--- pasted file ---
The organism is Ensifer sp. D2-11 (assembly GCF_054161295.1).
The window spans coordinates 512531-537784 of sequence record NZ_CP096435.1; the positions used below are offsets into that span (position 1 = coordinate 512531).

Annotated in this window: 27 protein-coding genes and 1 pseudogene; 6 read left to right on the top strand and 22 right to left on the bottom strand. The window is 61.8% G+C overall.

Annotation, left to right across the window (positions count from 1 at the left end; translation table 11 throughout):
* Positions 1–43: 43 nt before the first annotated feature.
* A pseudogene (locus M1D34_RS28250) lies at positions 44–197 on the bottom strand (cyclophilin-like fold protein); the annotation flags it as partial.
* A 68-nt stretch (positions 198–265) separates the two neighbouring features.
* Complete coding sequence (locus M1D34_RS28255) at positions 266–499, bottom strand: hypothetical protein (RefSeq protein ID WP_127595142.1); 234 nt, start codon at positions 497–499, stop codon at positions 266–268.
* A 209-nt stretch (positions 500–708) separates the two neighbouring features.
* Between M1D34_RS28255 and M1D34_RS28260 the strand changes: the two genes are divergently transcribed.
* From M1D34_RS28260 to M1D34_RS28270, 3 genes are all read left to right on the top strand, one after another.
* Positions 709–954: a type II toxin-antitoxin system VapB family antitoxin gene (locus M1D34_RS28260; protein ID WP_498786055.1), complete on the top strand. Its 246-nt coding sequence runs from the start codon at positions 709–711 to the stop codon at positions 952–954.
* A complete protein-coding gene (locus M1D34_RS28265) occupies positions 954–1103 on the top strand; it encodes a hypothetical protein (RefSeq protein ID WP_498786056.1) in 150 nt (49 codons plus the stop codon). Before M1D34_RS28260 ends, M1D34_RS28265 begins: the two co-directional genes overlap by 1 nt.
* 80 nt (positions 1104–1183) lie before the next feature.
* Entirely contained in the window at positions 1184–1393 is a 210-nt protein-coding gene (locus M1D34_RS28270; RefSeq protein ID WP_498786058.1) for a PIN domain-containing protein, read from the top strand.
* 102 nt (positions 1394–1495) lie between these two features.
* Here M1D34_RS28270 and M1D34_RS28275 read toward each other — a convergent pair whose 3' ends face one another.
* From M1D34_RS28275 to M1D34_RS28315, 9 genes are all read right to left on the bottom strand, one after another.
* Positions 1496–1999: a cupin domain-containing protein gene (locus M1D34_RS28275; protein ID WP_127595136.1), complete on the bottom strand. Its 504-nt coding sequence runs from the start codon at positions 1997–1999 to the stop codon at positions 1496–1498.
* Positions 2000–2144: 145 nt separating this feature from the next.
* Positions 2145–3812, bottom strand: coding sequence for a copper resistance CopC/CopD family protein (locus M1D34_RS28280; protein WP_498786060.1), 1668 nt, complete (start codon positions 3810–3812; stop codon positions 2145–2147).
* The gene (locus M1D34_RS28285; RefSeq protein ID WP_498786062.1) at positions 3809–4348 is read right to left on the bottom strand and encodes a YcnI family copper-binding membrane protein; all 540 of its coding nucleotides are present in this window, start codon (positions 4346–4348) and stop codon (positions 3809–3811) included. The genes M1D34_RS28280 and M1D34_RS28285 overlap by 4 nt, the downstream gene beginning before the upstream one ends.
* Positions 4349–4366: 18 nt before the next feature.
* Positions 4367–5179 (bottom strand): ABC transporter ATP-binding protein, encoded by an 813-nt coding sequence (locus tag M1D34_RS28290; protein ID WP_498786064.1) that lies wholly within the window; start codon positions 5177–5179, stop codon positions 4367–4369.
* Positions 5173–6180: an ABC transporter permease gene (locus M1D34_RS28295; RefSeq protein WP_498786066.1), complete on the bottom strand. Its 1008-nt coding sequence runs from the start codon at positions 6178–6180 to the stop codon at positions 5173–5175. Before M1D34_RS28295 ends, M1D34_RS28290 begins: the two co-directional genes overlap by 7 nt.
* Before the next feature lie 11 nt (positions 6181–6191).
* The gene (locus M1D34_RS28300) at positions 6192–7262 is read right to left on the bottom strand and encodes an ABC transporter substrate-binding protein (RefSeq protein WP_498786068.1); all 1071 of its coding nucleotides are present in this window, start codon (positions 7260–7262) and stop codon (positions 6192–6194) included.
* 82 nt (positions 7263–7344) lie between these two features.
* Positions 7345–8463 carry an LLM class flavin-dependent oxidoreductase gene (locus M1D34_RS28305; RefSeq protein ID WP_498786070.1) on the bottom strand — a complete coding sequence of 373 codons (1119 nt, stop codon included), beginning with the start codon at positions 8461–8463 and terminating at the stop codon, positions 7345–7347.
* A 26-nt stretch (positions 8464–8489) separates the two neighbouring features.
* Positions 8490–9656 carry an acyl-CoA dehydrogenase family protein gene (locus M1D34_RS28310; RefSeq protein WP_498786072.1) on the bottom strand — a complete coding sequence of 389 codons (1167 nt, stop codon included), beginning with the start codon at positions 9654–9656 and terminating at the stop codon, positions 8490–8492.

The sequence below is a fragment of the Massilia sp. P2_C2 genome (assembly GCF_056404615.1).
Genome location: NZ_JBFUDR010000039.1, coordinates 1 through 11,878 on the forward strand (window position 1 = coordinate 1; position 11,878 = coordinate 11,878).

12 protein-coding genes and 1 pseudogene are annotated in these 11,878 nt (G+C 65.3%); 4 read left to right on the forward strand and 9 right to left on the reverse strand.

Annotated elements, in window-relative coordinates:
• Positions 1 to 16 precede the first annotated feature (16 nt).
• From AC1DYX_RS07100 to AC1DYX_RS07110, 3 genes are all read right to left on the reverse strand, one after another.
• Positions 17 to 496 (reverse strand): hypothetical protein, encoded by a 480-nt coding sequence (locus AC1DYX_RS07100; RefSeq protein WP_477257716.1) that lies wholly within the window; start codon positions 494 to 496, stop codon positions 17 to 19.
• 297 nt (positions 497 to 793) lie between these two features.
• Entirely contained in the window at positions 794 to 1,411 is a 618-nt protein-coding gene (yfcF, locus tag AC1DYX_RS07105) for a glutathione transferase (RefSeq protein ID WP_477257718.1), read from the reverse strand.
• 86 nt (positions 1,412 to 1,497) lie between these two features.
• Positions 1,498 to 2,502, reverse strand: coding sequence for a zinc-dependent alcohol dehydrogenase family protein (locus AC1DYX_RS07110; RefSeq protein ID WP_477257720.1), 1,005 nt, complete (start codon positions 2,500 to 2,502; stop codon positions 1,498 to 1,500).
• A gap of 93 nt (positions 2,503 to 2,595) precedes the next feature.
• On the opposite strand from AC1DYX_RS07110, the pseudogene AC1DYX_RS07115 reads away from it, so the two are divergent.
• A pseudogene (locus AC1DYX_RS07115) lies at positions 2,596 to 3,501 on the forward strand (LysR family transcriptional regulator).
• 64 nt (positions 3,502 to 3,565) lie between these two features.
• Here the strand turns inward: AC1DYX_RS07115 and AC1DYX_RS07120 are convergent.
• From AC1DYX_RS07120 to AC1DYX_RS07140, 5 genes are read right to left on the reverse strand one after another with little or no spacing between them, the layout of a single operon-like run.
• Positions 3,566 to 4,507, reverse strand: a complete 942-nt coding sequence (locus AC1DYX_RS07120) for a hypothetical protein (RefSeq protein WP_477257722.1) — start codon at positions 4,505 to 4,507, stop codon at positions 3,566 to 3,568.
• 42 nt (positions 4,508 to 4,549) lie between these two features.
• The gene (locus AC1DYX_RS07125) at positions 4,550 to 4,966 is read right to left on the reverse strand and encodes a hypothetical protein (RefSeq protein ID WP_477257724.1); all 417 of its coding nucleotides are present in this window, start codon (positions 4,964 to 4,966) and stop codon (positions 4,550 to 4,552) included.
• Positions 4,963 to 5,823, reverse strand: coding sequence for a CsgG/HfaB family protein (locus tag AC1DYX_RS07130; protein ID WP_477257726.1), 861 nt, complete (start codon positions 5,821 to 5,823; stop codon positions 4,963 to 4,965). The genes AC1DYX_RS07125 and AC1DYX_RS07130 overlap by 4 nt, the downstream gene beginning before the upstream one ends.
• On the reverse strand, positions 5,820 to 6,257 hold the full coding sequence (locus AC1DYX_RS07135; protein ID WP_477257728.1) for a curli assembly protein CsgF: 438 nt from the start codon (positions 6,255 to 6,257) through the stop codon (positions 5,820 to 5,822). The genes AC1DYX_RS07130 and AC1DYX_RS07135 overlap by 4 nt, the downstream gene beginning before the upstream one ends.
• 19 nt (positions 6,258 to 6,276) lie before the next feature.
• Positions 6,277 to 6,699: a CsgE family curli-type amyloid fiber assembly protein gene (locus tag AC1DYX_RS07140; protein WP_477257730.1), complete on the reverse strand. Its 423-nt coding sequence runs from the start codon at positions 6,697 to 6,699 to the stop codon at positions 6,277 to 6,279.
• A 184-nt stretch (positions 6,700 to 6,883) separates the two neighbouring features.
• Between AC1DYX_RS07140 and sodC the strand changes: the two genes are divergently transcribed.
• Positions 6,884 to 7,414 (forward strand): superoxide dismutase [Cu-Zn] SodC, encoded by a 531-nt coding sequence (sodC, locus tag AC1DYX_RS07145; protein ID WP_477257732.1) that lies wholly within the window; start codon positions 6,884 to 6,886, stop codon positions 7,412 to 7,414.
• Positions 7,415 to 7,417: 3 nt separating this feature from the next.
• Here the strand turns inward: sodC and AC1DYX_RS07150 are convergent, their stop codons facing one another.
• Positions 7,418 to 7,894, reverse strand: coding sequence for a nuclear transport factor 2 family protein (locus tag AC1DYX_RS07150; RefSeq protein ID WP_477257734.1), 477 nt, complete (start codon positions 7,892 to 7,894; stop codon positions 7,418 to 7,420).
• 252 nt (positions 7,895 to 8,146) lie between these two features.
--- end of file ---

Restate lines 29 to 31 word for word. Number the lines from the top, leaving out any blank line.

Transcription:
* Positions 7345–8463 carry an LLM class flavin-dependent oxidoreductase gene (locus M1D34_RS28305; RefSeq protein ID WP_498786070.1) on the bottom strand — a complete coding sequence of 373 codons (1119 nt, stop codon included), beginning with the start codon at positions 8461–8463 and terminating at the stop codon, positions 7345–7347.
* A 26-nt stretch (positions 8464–8489) separates the two neighbouring features.
* Positions 8490–9656 carry an acyl-CoA dehydrogenase family protein gene (locus M1D34_RS28310; RefSeq protein WP_498786072.1) on the bottom strand — a complete coding sequence of 389 codons (1167 nt, stop codon included), beginning with the start codon at positions 9654–9656 and terminating at the stop codon, positions 8490–8492.